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Seattle moving forward with plan to add 51 cent Uber/Lyft fee and minimum wage for drivers

Vintage Lyft, circa 2015

Mayor Jenny Durkan also has something to celebrate in the City Council’s vote Monday to approve a 2020 Seattle budget with only a few progressive tweaks to her base $6.5 billion plan.

The process also produced legislative approval of the mayor’s “Fare Share” plan that will add a 51 cent fee to every Uber and Lyft ride in Seattle to pay for the Center City Connector streetcar, new housing, and ride-hail industry regulation.

“Our Fare Share plan invests in first-in-the-nation protections for drivers, more housing near transit, and transit projects that will help keep Seattle moving,” Durkan said in a statement. “It is the right thing to do, and I applaud the City Council for moving quickly to ensure that more drivers can afford to live near where they work, and everyone, regardless of income or ability level, has access to high-quality transit.”

The fee approved Monday actually amounts to 57 cents. An existing 24 cent fee currently funds wheelchair accessible taxis and “regulation of the industry.” That fee is being reduced six cents as part of the plan.

Funds from the additional 51 cents per ride charge are expected to generate more than $50 million to help fund new housing, around $56 million to fund the Center City Connector streetcar, and $18 million to create an independent Driver Resolution Center for Uber and Lyft drivers. After 2025, new revenue will fund transit, bicycle, pedestrian, and safety projects.

As part of the plan, Seattle will also study implementation of a minimum wage for Uber and Lyft drivers in addition to compensation for benefits and expenses. Research from MIT showed many drivers if not the majority face an uphill climb earning an adequate living driving for the largest services. A driver’s median profit was $3.37 an hour after expenses, MIT’s Center for Energy and Environmental Policy Research said. The nation’s largest cities have also targeted the industry. In New York, reports show demand has dropped as fares have risen following the city’s passage of minimum wage rules for drivers. And in San Francisco, voters barely approved a new tax on the services to help fund public transit.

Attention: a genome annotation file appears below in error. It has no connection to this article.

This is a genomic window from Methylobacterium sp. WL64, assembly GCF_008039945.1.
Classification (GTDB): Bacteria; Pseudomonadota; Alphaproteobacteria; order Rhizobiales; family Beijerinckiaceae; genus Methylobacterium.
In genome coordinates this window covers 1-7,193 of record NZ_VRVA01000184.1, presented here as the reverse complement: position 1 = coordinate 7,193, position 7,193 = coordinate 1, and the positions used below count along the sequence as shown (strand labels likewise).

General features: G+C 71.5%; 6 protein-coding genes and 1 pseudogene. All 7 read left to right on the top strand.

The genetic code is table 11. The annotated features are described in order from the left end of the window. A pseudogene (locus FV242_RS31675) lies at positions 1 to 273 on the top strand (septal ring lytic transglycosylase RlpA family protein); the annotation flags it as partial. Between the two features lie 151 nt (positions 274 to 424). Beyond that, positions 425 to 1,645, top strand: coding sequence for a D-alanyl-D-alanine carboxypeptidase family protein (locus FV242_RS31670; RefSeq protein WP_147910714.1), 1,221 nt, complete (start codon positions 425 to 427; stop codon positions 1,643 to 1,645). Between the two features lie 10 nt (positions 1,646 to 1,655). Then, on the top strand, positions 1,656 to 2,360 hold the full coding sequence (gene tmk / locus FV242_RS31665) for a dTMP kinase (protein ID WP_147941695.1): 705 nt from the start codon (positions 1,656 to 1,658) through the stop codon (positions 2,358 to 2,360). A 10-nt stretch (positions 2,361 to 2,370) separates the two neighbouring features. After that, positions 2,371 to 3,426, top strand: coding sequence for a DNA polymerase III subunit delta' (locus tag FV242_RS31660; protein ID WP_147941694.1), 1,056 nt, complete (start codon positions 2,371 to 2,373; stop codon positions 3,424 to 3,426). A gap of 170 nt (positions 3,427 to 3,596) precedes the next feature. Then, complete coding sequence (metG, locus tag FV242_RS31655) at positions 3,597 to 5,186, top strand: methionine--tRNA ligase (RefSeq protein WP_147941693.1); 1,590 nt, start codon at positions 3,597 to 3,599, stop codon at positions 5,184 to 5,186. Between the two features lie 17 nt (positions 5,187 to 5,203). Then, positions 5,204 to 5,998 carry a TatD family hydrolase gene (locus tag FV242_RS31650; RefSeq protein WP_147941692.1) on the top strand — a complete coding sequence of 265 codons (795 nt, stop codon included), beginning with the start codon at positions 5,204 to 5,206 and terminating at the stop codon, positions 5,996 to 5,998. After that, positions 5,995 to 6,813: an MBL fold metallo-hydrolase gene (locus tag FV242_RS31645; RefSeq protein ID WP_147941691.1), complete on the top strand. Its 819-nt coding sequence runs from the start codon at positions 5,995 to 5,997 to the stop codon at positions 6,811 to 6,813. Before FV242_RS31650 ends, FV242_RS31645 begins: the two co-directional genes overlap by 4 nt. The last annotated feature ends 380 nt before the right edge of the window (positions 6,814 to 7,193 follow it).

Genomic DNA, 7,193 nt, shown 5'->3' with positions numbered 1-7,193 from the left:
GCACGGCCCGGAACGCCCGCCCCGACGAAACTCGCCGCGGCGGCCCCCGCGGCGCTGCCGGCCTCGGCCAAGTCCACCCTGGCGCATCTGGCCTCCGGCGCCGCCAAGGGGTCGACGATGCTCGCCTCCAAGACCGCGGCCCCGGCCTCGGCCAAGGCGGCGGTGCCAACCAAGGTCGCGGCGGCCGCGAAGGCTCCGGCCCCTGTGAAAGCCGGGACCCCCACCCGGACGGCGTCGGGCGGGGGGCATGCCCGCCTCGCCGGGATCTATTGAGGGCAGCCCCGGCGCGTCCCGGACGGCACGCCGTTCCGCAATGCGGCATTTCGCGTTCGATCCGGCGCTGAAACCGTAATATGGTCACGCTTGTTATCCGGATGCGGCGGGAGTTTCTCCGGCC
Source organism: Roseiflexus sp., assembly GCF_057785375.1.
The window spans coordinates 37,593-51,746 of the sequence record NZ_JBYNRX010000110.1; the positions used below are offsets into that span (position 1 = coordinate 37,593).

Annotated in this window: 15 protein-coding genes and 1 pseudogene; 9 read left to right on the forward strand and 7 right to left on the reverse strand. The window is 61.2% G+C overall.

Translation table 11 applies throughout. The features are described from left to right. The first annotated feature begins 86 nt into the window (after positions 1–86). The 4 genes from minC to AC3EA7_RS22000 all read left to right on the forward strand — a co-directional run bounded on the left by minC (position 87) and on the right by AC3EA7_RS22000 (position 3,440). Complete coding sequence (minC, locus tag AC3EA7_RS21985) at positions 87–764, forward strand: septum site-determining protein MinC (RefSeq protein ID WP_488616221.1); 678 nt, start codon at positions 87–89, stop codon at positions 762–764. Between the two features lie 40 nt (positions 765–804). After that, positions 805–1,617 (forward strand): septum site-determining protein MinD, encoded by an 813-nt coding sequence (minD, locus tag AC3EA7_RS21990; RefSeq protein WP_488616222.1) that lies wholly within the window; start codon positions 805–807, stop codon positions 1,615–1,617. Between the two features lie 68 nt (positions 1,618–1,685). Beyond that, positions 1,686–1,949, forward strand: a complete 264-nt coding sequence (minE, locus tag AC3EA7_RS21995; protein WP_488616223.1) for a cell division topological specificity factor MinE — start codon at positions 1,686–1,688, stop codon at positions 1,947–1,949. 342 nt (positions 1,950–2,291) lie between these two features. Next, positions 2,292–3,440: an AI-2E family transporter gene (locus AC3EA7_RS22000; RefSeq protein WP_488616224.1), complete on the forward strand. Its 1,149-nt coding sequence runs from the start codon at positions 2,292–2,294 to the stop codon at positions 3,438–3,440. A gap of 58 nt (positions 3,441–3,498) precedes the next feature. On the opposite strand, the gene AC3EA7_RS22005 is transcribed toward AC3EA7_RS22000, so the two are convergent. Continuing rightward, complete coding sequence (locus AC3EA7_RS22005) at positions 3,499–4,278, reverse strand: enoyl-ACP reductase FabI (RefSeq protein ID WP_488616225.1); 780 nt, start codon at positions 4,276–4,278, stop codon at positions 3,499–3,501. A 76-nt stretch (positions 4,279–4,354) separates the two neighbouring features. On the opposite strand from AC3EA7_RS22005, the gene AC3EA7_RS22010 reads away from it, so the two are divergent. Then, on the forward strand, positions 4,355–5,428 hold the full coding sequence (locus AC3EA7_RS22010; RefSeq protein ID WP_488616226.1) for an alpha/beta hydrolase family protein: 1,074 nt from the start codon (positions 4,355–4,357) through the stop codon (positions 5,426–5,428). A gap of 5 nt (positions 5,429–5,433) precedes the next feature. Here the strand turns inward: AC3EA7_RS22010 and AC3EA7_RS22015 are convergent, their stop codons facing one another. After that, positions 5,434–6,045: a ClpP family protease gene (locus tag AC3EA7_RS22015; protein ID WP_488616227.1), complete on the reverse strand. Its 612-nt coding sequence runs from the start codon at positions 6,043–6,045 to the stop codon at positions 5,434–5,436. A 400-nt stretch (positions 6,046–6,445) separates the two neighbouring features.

Seattle’s minimum wage is planned to take effect next July.

Durkan said she will sign the legislation into law this week.

In Pike/Pine meanwhile, Uber and Lyft traffic around peak weekend nightlife hours has grown to the point that the city is experimenting with “geo-fencing” restrictions on the services that push riders and drivers to designated pick-up spots.

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Ryan A
Ryan A
1 year ago

Okay- that’s a new source of revenue.

Why are we planning to use it to fund the downtown trolly car? If downtown property owners need a trolly car that’s gonna cost millions to operate every year and that Seattleites aren’t going to ride, then let’s make downtown property owners pay for it.

Here’s hoping the council can get those trolly funds reallocated to transit that works.

1 year ago

Ryan A, I agree. Streetcars (different from trolley buses) have proven to be more an economic development tool than an efficient addition to transit systems. With the passage of I-976, putting some funds into an account to be used as a safety net for any threatened transit reductions or reductions to the subsidized programs would be much more advisable. Also if the streetcar did not materialize, First Avenue would be free for the much need additional bus route usage.